We don’t often go out to eat. Whether it’s taking the whole family to a restaurant or getting a little “date night” time for me and J., a meal away from home is a relative rarity for the RRG clan. I love a good restaurant experience, but it can be expensive to eat out, and my standards for “good restaurant experience” are probably higher than they ought to be. It doesn’t have to be fancy or extra-pricey to qualify as good in my book, but for the most part, I’ve got to be served food I can’t (or won’t) make at home…which, if you’re an adventurous cook like me, cuts out about a third of affordable restaurants right off the bat.

As a result of my desire to eat restaurant foods that aren’t going to be gracing my family dinner table regularly, I’m often drawn to ethnic restaurants. Sure, I can make some version of miso soup at home, but I’m not going to be pulling out the rolling mats and sourcing fresh fish for our own maki every week. I can put together something resembling a decent curry, but I’m not going to stock the pantry with fish sauce and kefir lime. And although I love spicy foods, I’m mindful of the fact that my kids aren’t quite up to my tolerance for heat yet – so if I want Szechuan, or vindaloo, or a very hot drunken noodle dish, I have to get it elsewhere.

One of my favorite ethic cuisine fixes is Indian food, mainly because the complexity of the flavors rules out my ability (or desire) to replicate most of my preferred dishes at home. J. and I are particular fans of a place that goes outside the bounds of the typical Americanized Indian restaurant and offers more adventurous regional specialties you’re not likely to find elsewhere. They make a pepper chicken dish and a Bengali seafood stew that I absolutely can’t mimic, not to mention a spiced cauliflower appetizer that I’ve tried desperately to duplicate (and failed miserably each time). But no matter how much I love and even crave those Indian flavors, we’re not going to head out to dine every time I get the urge for a curry. So I’ve had to learn to make some basic Indian restaurant staples for myself, which staves off my need to drop $15 on the meal of my cravings.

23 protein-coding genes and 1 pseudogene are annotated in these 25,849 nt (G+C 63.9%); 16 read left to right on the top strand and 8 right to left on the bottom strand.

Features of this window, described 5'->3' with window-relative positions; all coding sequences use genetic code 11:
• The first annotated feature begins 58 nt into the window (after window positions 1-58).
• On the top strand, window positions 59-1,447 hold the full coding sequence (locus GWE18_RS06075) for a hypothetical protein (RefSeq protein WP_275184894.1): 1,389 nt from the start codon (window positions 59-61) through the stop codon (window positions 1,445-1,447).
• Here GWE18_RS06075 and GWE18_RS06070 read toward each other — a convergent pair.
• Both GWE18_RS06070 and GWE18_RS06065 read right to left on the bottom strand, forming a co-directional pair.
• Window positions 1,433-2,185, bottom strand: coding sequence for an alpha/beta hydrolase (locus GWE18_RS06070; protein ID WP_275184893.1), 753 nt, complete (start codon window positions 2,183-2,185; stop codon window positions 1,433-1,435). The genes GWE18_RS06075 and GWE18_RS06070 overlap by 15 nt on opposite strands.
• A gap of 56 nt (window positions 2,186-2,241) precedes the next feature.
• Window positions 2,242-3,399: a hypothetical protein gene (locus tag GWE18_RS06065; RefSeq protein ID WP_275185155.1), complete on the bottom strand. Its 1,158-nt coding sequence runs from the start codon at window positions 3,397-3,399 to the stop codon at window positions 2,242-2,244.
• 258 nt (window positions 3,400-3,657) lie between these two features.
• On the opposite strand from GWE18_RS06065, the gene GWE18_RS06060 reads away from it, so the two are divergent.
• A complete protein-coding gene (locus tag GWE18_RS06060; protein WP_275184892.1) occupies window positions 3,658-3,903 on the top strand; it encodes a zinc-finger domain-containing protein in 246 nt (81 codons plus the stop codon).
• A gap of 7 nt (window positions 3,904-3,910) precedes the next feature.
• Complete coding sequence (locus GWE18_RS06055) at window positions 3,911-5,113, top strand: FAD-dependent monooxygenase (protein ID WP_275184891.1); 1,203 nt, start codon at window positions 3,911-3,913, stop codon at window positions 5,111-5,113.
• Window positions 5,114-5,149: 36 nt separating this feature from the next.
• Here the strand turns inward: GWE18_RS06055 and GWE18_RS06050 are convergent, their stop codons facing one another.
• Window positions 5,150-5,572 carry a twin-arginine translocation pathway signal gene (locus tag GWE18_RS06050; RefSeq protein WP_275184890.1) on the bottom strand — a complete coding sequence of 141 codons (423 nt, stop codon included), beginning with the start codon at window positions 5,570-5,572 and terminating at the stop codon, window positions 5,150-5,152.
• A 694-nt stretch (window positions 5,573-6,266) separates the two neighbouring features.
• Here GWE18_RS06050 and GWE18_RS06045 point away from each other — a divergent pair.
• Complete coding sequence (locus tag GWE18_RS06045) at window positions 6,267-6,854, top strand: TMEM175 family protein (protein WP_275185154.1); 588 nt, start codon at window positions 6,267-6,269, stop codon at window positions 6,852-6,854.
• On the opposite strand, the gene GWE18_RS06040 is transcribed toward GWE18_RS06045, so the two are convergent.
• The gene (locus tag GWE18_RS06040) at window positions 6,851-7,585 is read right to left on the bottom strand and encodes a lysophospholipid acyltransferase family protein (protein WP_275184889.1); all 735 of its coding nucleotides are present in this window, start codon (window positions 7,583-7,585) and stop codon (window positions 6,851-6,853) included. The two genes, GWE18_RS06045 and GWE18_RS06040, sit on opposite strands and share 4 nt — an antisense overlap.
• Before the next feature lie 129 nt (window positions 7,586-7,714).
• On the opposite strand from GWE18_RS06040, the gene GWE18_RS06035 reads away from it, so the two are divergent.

I can pull together a very decent chicken tikka masala; I can make a lentil dal that satisfies my tastebuds; I can whip up mango lassis in the blender and spike my rice with turmeric. And, I’ve discovered, I can make samosas. Those little turnovers, stuffed with potatoes and peas, are a mainstay of Indian restaurant appetizer menus. They’ve got a flaky crust that encases a filling of spiced – but not spicy – potato with a beautiful golden hue. Samosas are crisp, tender, savory, and deeply satisfying, and as luck would have it I’ve found that it’s not brutally hard to make a decent knock-off at home.

Restaurants usually deep-fry their samosas, but I bake mine, which makes them easier to handle and much less messy. Using cold yogurt and butter in the pastry crust gives them their trademark flakiness without weighing them down. The only thing that may seem intimidating about this recipe is the spice blend – but you’ve got options there. Most grocery stores stock garam masala, so you can buy a jar if you’d like; because they vary widely, and because I don’t like to buy spices I won’t use often, I prefer to make my own. Every spice in my preferred blend is one I keep on hand for regular use anyway, so taking a few minutes to measure and mix my own garam masala isn’t much of a hardship. The recipe for my blend will make more than you need, so you’ll have plenty on hand for the next time your samosa craving strikes.

I highly recommend trying these pillowy vegetarian turnovers next time you’re in the mood for something a little bit exotic. For a real restaurant-style experience, pick up some chutneys or raita for dipping, and you’ll feel like you’ve taken yourself out to dinner.

Baked samosas

Get the recipe: Baked Samosas